And so yes there is behavior modification – and I would say that behavior modification does not require spiritual prowess. But this is important to understand – when we read the new testament – the only people who Jesus fought with were behavior modification specialists – they were called religious pharisees. And they had mastered correct behavior and yet their hearts were so very very far from God.

So we are not talking about behavior modification. It is not enough to ask what would Jesus do? And then act like him. We want to be transformed into the image of Christ – we want his thoughts to be our thoughts. We want Christ formed inside of us so that we think and act like Jesus without even thinking about it. It becomes natural for us to pray for those who wish harm upon us. I easily and naturally bless those who curse us. To love people and value them so highly that the thought of lusting after them simply would not enter our thoughtlife.

So – and this is important – when we talk about Jesus transforming us, it is more than behavior change. It is a true transformation of our heart (AKA our will, or Spirit), that transforms our Mind (Thoughts and feelings) and leads to a change in the way our body acts out, with it’s appetites and habits.

So the first question is – am I saying that only followers of Jesus can experience true inner transformation – and as arrogant as it sounds I am saying the answer is yes. You might be able to become a better person – but only the Holy Spirit can bring about a new creation within us.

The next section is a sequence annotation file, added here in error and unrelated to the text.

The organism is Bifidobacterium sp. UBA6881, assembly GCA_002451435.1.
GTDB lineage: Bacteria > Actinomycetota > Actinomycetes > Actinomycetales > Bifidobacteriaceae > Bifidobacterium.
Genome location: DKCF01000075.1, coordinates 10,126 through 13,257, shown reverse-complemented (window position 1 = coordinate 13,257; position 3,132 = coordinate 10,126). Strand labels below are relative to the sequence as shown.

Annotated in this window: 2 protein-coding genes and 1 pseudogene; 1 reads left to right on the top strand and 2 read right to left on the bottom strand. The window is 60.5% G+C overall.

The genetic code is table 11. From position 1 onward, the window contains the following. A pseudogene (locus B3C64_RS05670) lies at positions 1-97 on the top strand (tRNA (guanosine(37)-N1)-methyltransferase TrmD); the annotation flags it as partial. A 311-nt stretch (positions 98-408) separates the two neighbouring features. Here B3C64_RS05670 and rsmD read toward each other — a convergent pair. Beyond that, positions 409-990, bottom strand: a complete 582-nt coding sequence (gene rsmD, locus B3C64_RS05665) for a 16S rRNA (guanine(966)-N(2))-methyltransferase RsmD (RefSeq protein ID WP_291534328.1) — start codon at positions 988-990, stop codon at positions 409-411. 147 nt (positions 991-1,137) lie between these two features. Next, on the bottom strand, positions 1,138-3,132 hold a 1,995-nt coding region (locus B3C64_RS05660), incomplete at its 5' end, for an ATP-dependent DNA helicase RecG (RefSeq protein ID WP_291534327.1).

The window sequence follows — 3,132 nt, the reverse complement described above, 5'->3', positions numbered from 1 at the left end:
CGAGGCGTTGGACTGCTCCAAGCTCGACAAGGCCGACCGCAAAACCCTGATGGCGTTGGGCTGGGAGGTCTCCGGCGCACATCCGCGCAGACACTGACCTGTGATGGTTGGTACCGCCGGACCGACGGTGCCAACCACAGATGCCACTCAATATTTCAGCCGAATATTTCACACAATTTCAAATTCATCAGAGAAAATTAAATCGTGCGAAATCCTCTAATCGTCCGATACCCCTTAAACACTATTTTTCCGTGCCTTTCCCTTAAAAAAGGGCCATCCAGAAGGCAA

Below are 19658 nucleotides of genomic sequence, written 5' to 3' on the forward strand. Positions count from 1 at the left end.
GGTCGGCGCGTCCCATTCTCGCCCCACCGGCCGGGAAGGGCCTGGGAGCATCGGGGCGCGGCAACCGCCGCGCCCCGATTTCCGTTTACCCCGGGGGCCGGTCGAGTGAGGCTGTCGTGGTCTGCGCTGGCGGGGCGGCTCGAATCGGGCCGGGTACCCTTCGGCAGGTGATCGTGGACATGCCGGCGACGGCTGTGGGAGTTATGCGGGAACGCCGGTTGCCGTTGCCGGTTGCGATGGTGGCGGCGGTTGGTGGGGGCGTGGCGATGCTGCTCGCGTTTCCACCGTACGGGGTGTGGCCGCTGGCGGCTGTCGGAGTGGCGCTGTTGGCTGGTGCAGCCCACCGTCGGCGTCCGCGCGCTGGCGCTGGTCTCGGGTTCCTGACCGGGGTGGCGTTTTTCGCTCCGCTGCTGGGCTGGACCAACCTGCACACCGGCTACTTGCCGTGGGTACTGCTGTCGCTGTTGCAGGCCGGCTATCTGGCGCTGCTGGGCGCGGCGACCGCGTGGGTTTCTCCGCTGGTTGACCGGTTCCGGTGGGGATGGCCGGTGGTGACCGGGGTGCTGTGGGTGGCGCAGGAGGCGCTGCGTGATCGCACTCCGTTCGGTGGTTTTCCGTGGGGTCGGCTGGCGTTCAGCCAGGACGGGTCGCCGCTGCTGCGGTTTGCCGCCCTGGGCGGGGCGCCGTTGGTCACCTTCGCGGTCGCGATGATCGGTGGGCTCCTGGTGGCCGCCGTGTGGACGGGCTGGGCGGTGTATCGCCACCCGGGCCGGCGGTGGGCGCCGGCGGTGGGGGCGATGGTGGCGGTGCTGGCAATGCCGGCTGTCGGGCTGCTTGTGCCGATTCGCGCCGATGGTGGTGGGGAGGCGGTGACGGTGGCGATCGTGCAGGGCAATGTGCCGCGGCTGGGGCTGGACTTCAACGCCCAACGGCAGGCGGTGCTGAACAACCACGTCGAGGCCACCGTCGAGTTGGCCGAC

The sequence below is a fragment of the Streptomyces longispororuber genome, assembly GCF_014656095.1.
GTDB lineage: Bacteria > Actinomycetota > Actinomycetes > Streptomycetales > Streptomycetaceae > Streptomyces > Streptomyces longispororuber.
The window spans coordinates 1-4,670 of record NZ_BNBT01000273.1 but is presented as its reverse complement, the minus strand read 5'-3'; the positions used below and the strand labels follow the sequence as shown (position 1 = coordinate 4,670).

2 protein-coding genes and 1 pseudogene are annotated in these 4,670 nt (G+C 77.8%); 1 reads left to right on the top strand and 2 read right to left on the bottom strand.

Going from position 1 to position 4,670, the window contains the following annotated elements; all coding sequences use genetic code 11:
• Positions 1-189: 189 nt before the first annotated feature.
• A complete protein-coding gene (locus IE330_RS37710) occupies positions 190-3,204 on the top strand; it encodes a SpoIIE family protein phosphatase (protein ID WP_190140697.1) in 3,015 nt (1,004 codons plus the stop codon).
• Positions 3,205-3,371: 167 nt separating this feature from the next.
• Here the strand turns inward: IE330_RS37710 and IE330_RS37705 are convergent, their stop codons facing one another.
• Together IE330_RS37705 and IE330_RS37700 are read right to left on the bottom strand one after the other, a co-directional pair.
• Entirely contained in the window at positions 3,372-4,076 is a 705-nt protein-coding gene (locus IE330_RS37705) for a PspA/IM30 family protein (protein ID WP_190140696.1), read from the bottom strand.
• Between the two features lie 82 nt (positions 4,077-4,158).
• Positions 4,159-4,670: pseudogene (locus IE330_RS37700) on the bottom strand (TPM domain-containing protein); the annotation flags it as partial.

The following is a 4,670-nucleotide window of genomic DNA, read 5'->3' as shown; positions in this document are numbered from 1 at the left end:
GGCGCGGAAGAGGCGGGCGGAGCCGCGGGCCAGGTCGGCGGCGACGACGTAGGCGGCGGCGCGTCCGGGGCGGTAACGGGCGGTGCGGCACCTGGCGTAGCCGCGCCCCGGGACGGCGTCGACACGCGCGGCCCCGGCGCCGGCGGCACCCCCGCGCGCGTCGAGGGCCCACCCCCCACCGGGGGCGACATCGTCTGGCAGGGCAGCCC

You can become a better you without God. But the best you lies on the other side of faith.

The second objection I imagine I might here is this – if only followers of Jesus can experience true transformation, then why isn’t there more evidence of it?

Why are so many followers of Jesus so pedestrian – so slow to look like Jesus? And it’s a very valid argument. And boy does it sting! Because the truth is that there are many people who claim to be Christians and are unloving, unkind, impatient, angry, or whatever…

And the only answer I have is one we talked about a couple of weeks ago – and that is that many people cross the line of faith – and then do nothing. They get their sins forgiven by believing in the work of Jesus on the cross. So the answer – Why don’t we see more Christians who live and act like Jesus? The difficult answer is that many of us are not participating in any discernable way in the process of becoming like Jesus.